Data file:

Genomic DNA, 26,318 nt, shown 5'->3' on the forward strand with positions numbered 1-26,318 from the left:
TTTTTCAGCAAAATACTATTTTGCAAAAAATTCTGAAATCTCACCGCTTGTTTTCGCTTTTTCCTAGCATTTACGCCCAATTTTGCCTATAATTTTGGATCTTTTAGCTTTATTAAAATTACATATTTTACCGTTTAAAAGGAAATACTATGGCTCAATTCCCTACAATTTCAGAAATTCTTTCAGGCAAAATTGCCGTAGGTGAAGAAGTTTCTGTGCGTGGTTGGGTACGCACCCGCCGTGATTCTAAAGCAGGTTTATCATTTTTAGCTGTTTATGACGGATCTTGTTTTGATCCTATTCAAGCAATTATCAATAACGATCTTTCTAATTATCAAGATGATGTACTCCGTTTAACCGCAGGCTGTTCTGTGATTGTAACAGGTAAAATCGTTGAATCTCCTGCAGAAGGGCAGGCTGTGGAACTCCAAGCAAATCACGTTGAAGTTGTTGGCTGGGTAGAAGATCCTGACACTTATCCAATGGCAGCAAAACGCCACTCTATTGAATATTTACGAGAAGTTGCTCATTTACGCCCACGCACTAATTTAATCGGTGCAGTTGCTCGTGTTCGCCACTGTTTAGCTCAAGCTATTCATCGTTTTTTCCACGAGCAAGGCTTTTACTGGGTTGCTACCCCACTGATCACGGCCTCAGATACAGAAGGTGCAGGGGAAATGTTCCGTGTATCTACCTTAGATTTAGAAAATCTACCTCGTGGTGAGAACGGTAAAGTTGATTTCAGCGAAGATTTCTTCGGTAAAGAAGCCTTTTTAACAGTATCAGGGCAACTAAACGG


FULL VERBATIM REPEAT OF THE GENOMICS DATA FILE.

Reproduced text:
Genomic DNA, 26,318 nt, shown 5'->3' on the forward strand with positions numbered 1-26,318 from the left:
TTTTTCAGCAAAATACTATTTTGCAAAAAATTCTGAAATCTCACCGCTTGTTTTCGCTTTTTCCTAGCATTTACGCCCAATTTTGCCTATAATTTTGGATCTTTTAGCTTTATTAAAATTACATATTTTACCGTTTAAAAGGAAATACTATGGCTCAATTCCCTACAATTTCAGAAATTCTTTCAGGCAAAATTGCCGTAGGTGAAGAAGTTTCTGTGCGTGGTTGGGTACGCACCCGCCGTGATTCTAAAGCAGGTTTATCATTTTTAGCTGTTTATGACGGATCTTGTTTTGATCCTATTCAAGCAATTATCAATAACGATCTTTCTAATTATCAAGATGATGTACTCCGTTTAACCGCAGGCTGTTCTGTGATTGTAACAGGTAAAATCGTTGAATCTCCTGCAGAAGGGCAGGCTGTGGAACTCCAAGCAAATCACGTTGAAGTTGTTGGCTGGGTAGAAGATCCTGACACTTATCCAATGGCAGCAAAACGCCACTCTATTGAATATTTACGAGAAGTTGCTCATTTACGCCCACGCACTAATTTAATCGGTGCAGTTGCTCGTGTTCGCCACTGTTTAGCTCAAGCTATTCATCGTTTTTTCCACGAGCAAGGCTTTTACTGGGTTGCTACCCCACTGATCACGGCCTCAGATACAGAAGGTGCAGGGGAAATGTTCCGTGTATCTACCTTAGATTTAGAAAATCTACCTCGTGGTGAGAACGGTAAAGTTGATTTCAGCGAAGATTTCTTCGGTAAAGAAGCCTTTTTAACAGTATCAGGGCAACTAAACGG